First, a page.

The item accompanying iceberg lettuce in the standard winter salad is the sliced or sectioned orange golf ball deceptively called a tomato.
Everyone over 50 knows that the tomato used to be a soft, juicy, sweet-sour fruit. It has been designated a vegetable because, unlike other fruits, it is not normally eaten for dessert. Grown in home gardens more frequently than any other food, it used to be eaten only in season, through the hot summer and until the first fall frost. During the other seasons, they could be consumed canned and frozen, sauced and relished, dried and pickled, and otherwise preserved.
Science has converted this succulent summer treat into a hard, orange, bland, starchy ball that can be sliced or sectioned and served “fresh” any time of year. It is served, insistently as I said, combined with iceberg lettuce in a distinctly American salad that derives its only taste from its heavy lather of dressing. Tomatoes have been bred to tennis-ball texture because the authentic ripe tomato is a tender and vulnerable object that resents being shipped.
Several years ago, someone wrote to the Washington Post saying that the soft and juicy backyard tomato was an act of subversion, because it’s a reminder of what a tomato ought to taste like. Actually, the effort to recapture for commerce the taste and seductiveness of the old-fashioned tomato has engaged some good scientific minds over the past half-century, which probably helps explain why the tomato was one of the earliest and most publicized of the foods subjected to biotechnological “improvements.” The FlavrSavr tomato, called the McGregor when it briefly hit the market, came from Calgene Inc. of Davis, Calif. It’s entirely appropriate that this community was a leader in the new effort to make tomatoes “ripen” without softening, since the University of California at Davis is the home of the hard, square, tasteless tomato, bred for efficient packing.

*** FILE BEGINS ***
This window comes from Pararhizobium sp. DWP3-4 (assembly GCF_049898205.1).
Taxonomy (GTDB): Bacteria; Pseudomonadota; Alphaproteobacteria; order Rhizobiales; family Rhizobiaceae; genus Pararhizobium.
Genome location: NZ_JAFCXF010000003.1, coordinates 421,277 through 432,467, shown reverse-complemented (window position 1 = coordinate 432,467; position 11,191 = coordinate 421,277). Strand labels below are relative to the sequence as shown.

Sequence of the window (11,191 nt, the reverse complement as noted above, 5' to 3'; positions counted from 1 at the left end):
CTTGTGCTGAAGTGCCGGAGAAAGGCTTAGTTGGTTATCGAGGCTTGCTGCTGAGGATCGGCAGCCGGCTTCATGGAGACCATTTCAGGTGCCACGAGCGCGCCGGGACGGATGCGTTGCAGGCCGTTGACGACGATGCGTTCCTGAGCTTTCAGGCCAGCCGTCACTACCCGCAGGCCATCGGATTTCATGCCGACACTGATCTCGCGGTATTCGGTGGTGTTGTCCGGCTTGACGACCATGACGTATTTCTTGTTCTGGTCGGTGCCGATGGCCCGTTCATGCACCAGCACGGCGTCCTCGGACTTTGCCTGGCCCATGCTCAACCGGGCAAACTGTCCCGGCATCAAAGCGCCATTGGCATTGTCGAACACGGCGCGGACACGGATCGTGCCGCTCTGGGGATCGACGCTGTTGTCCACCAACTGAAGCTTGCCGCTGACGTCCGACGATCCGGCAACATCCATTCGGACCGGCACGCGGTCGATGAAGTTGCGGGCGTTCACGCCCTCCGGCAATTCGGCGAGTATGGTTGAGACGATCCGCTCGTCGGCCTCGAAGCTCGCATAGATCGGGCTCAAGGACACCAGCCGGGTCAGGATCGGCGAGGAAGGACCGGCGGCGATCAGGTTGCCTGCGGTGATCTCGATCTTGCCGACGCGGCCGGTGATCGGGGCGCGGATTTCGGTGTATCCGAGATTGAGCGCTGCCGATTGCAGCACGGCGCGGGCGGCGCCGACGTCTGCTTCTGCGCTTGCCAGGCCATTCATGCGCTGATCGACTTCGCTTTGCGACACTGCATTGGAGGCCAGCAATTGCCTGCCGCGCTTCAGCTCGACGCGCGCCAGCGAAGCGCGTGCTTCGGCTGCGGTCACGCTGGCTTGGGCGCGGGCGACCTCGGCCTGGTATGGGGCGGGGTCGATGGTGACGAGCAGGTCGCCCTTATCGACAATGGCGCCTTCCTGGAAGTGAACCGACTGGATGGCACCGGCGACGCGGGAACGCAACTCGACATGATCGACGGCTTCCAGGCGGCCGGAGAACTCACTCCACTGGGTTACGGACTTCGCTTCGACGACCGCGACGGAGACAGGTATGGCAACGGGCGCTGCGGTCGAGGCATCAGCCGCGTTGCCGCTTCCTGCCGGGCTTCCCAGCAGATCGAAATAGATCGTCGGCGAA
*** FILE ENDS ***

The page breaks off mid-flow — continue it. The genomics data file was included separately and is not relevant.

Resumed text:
Using the magic of genetic engineering, the Calgene company took the gene for the enzyme PG out of the tomato chromosome turned it around so it didn’t work normally, and replaced it. While the fruit went on developing the acids and sugars that contribute to ripe tomato taste, the tomato’s pectin would remain mostly intact, although enough functioning enzyme was supposed to be left that the tomato would eventually soften.
The FlavrSavr was a commercial failure, since consumers apparently agreed that it didn’t taste like much. It was, however, the last biotech product to be voluntarily identified in the marketplace, and the technology has moved on so fast that you are regularly eating foods that have been genetically engineered without knowing it.
Meanwhile, I continue to produce glorious and varied fresh tomatoes all summer and fall, and to find interesting ways of storing them for the rest of the year. (See Oven-roasted Fresh Tomato Glut Sauce.) Those of us who live where it’s colder need to teach ourselves to put up tomato products for the winter while we encourage our farmers to experiment with season extension. Only then will we be heading for the goal a colleague of mine suggested we should be working toward, a sign next to the road leading into every community carrying a picture of that familiar hard orange globe, and across it, a red slash and the words, “this is a winter-tomato-free community.”